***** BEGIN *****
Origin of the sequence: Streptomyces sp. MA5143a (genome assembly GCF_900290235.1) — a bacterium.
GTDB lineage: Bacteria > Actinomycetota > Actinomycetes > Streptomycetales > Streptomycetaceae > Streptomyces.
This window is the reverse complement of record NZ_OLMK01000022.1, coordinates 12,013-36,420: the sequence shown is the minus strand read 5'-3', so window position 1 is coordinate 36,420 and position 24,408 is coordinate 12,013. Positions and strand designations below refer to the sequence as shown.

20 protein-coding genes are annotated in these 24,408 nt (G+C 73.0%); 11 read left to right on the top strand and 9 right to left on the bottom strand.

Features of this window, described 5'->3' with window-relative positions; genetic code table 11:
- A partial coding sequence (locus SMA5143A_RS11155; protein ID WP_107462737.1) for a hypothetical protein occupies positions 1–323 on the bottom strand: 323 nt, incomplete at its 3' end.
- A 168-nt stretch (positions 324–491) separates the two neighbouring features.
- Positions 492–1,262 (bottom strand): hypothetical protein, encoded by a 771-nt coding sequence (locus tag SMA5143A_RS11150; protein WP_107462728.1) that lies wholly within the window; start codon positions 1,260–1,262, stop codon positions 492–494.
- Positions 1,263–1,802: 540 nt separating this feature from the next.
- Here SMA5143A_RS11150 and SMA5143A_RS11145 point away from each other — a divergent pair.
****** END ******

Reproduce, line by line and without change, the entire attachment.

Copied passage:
Origin of the sequence: Streptomyces sp. MA5143a (genome assembly GCF_900290235.1) — a bacterium.
GTDB lineage: Bacteria > Actinomycetota > Actinomycetes > Streptomycetales > Streptomycetaceae > Streptomyces.
This window is the reverse complement of record NZ_OLMK01000022.1, coordinates 12,013-36,420: the sequence shown is the minus strand read 5'-3', so window position 1 is coordinate 36,420 and position 24,408 is coordinate 12,013. Positions and strand designations below refer to the sequence as shown.

20 protein-coding genes are annotated in these 24,408 nt (G+C 73.0%); 11 read left to right on the top strand and 9 right to left on the bottom strand.

Features of this window, described 5'->3' with window-relative positions; genetic code table 11:
- A partial coding sequence (locus SMA5143A_RS11155; protein ID WP_107462737.1) for a hypothetical protein occupies positions 1–323 on the bottom strand: 323 nt, incomplete at its 3' end.
- A 168-nt stretch (positions 324–491) separates the two neighbouring features.
- Positions 492–1,262 (bottom strand): hypothetical protein, encoded by a 771-nt coding sequence (locus tag SMA5143A_RS11150; protein WP_107462728.1) that lies wholly within the window; start codon positions 1,260–1,262, stop codon positions 492–494.
- Positions 1,263–1,802: 540 nt separating this feature from the next.
- Here SMA5143A_RS11150 and SMA5143A_RS11145 point away from each other — a divergent pair.